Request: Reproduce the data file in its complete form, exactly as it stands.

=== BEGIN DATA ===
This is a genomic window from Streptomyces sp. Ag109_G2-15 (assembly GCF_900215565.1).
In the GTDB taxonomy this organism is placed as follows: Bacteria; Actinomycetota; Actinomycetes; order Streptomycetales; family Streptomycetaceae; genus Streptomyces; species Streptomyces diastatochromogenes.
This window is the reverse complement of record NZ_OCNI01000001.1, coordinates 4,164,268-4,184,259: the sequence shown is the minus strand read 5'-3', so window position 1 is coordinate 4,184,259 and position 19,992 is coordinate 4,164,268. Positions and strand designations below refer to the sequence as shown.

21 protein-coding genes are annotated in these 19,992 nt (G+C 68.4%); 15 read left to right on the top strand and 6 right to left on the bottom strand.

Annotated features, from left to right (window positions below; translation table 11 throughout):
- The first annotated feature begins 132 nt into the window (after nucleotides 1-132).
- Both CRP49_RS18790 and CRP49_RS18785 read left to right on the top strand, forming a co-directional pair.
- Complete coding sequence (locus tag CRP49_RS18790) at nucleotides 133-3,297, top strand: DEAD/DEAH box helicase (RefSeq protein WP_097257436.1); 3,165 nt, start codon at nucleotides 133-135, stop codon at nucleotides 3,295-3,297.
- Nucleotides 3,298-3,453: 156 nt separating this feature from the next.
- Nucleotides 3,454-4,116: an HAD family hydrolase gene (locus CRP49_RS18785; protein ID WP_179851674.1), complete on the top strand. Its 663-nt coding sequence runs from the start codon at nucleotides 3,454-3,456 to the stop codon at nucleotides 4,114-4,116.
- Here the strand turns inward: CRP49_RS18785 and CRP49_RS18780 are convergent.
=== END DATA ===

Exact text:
This is a genomic window from Streptomyces sp. Ag109_G2-15 (assembly GCF_900215565.1).
In the GTDB taxonomy this organism is placed as follows: Bacteria; Actinomycetota; Actinomycetes; order Streptomycetales; family Streptomycetaceae; genus Streptomyces; species Streptomyces diastatochromogenes.
This window is the reverse complement of record NZ_OCNI01000001.1, coordinates 4,164,268-4,184,259: the sequence shown is the minus strand read 5'-3', so window position 1 is coordinate 4,184,259 and position 19,992 is coordinate 4,164,268. Positions and strand designations below refer to the sequence as shown.

21 protein-coding genes are annotated in these 19,992 nt (G+C 68.4%); 15 read left to right on the top strand and 6 right to left on the bottom strand.

Annotated features, from left to right (window positions below; translation table 11 throughout):
- The first annotated feature begins 132 nt into the window (after nucleotides 1-132).
- Both CRP49_RS18790 and CRP49_RS18785 read left to right on the top strand, forming a co-directional pair.
- Complete coding sequence (locus tag CRP49_RS18790) at nucleotides 133-3,297, top strand: DEAD/DEAH box helicase (RefSeq protein WP_097257436.1); 3,165 nt, start codon at nucleotides 133-135, stop codon at nucleotides 3,295-3,297.
- Nucleotides 3,298-3,453: 156 nt separating this feature from the next.
- Nucleotides 3,454-4,116: an HAD family hydrolase gene (locus CRP49_RS18785; protein ID WP_179851674.1), complete on the top strand. Its 663-nt coding sequence runs from the start codon at nucleotides 3,454-3,456 to the stop codon at nucleotides 4,114-4,116.
- Here the strand turns inward: CRP49_RS18785 and CRP49_RS18780 are convergent.